Project description:Intravenous fluid therapy is the most common intervention received by acutely ill patients. Historically, saline (0.9% sodium chloride) has been the most frequently administered intravenous fluid, especially in North America. Balanced crystalloid solutions (e.g., lactated Ringer's, Plasma-Lyte) are an increasingly used alternative to saline. Balanced crystalloids have a sodium, potassium, and chloride content closer to that of extracellular fluid and, when given intravenously, have fewer adverse effects on acid-base balance. Preclinical research has demonstrated that saline may cause hyperchloremic metabolic acidosis, inflammation, hypotension, acute kidney injury, and death. Studies of patients and healthy human volunteers suggest that even relatively small volumes of saline may exert physiological effects. Randomized trials in the operating room have demonstrated that using balanced crystalloids rather than saline prevents the development of hyperchloremic metabolic acidosis and may reduce the need for vasopressors. Observational studies among critically ill adults have associated receipt of balanced crystalloids with lower rates of complications, including acute kidney injury and death. Most recently, large randomized trials among critically ill adults have examined whether balanced crystalloids result in less death or severe renal dysfunction than saline. Although some of these trials are still ongoing, a growing body of evidence raises fundamental concerns regarding saline as the primary intravenous crystalloid for critically ill adults and highlights fundamental unanswered questions for future research about fluid therapy in critical illness.
Project description:Intravenous fluids are one of the most used medical therapy for patients, especially critically ill patients. We conducted a meta-analysis comparing between balanced crystalloids and normal saline in critically ill patients and its effect on various clinical outcomes.Meta-analysis and systematic review of randomized clinical trials (RCTs).Electronic search was performed using PubMed, Cochrane library, and clinical trials.gov from inception through March 1, 2018, with inclusion of prospective studies that investigated one of the primary outcomes which were acute kidney injury (AKI) and in-hospital mortality while secondary outcomes were intensive care unit (ICU) mortality and new renal replacement therapy (RRT).Six RCTs were included. Total of 19,332 patients were included in the final analysis. There was no significant difference in in-hospital mortality (11.5% vs 12.2%; OR 0.92; 95% CI 0.85-1.01; P?=?0.09; I2 =?0%), incidence of AKI (12% vs 12.7%, OR 0.92; 95% CI 0.84-1.01; P?=?0.1; I2 =?0), overall ICU mortality (OR 0.9, 95% CI 0.81-1.01, P?=?0.08, I2 =?0%), or need for new RRT (OR 0.92, 95% CI 0.67-1.28, P?=?0.65, I2 =?38%) between balanced crystalloids and isotonic saline in critically ill patients.Balanced crystalloids and isotonic saline have no difference on various clinical outcomes including in-hospital mortality, AKI, overall ICU mortality, and new RRT. Further powerful clinical trials are required to determine the relationship between crystalloid fluid type and clinical outcomes.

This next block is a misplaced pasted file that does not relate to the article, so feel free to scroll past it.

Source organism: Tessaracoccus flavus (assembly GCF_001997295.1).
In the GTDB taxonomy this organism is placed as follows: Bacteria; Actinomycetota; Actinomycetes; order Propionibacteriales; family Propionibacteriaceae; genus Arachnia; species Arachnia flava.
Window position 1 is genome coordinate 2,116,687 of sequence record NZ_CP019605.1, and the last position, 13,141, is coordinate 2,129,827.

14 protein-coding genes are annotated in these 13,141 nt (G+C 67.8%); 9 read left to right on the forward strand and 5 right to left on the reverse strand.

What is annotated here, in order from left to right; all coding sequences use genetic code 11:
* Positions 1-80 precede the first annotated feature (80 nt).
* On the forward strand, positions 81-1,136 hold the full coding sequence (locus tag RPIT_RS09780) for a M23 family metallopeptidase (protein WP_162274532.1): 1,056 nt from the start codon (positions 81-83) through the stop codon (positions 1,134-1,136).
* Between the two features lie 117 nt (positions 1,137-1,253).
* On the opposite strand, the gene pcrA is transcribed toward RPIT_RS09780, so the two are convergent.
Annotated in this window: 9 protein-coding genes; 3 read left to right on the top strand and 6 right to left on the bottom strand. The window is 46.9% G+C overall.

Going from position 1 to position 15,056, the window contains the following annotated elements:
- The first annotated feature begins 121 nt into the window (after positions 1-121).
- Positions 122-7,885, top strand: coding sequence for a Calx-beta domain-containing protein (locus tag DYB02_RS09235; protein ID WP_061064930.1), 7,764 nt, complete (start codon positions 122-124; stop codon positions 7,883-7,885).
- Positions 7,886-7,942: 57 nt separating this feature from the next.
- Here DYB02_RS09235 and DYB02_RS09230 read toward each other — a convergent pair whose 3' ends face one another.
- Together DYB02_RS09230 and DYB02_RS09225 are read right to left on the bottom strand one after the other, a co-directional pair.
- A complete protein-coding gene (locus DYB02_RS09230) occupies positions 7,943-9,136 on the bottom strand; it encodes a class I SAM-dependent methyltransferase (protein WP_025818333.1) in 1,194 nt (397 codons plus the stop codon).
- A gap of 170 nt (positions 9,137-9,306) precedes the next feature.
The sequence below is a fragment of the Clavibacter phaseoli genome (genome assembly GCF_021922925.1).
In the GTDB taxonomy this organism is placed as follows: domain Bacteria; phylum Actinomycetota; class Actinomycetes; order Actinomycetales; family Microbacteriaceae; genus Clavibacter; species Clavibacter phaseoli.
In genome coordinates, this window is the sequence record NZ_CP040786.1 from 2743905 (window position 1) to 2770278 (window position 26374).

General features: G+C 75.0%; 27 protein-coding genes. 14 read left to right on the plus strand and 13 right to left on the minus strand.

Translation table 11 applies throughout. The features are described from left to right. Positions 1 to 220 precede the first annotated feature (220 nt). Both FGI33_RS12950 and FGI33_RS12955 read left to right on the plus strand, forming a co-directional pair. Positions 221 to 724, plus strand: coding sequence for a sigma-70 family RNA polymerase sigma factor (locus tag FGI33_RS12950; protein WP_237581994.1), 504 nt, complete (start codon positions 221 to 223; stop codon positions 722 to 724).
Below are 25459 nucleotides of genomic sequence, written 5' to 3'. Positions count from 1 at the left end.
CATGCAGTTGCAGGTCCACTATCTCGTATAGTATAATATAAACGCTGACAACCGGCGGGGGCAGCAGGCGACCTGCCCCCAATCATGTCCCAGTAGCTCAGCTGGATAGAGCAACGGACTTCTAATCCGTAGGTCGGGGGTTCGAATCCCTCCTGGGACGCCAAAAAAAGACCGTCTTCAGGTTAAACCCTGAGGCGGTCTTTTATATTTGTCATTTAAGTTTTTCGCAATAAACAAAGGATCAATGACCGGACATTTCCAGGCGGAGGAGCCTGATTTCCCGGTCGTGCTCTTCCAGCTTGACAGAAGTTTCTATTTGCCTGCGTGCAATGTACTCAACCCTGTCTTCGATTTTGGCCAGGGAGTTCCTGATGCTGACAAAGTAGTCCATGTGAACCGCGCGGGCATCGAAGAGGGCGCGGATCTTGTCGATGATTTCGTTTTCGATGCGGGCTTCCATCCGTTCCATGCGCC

Project description:<h4>Background</h4>Recent trials have suggested use of balanced crystalloids may decrease the incidence of major adverse kidney events compared to saline in critically ill adults. The effect of crystalloid composition on biomarkers of early acute kidney injury remains unknown.<h4>Methods</h4>From February 15 to July 15, 2016, we conducted an ancillary study to the Isotonic Solutions and Major Adverse Renal Events Trial (SMART) comparing the effect of balanced crystalloids versus saline on urinary levels of neutrophil gelatinase-associated lipocalin (NGAL) and kidney injury molecule-1 (KIM-1) among 261 consecutively-enrolled critically ill adults admitted from the emergency department to the medical ICU. After informed consent, we collected urine 36?± 12?h after hospital admission and measured NGAL and KIM-1 levels using commercially available ELISAs. Levels of NGAL and KIM-1 at 36?± 12?h were compared between patients assigned to balanced crystalloids versus saline using a Mann-Whitney U test.<h4>Results</h4>The 131 patients (50.2%) assigned to the balanced crystalloid group and the 130 patients (49.8%) assigned to the saline group were similar at baseline. Urinary NGAL levels were significantly lower in the balanced crystalloid group (median, 39.4?ng/mg [IQR 9.9 to 133.2]) compared with the saline group (median, 64.4?ng/mg [IQR 27.6 to 339.9]) (P <?0.001). Urinary KIM-1 levels did not significantly differ between the balanced crystalloid group (median, 2.7?ng/mg [IQR 1.5 to 4.9]) and the saline group (median, 2.4?ng/mg [IQR 1.3 to 5.0]) (P =?0.36).<h4>Conclusions</h4>In this ancillary analysis of a clinical trial comparing balanced crystalloids to saline among critically ill adults, balanced crystalloids were associated with lower urinary concentrations of NGAL and similar urinary concentrations of KIM-1, compared with saline. These results suggest only a modest reduction in early biomarkers of acute kidney injury with use of balanced crystalloids compared with saline.<h4>Trial registration</h4>ClinicalTrials.gov number: NCT02444988 . Date registered: May 15, 2015.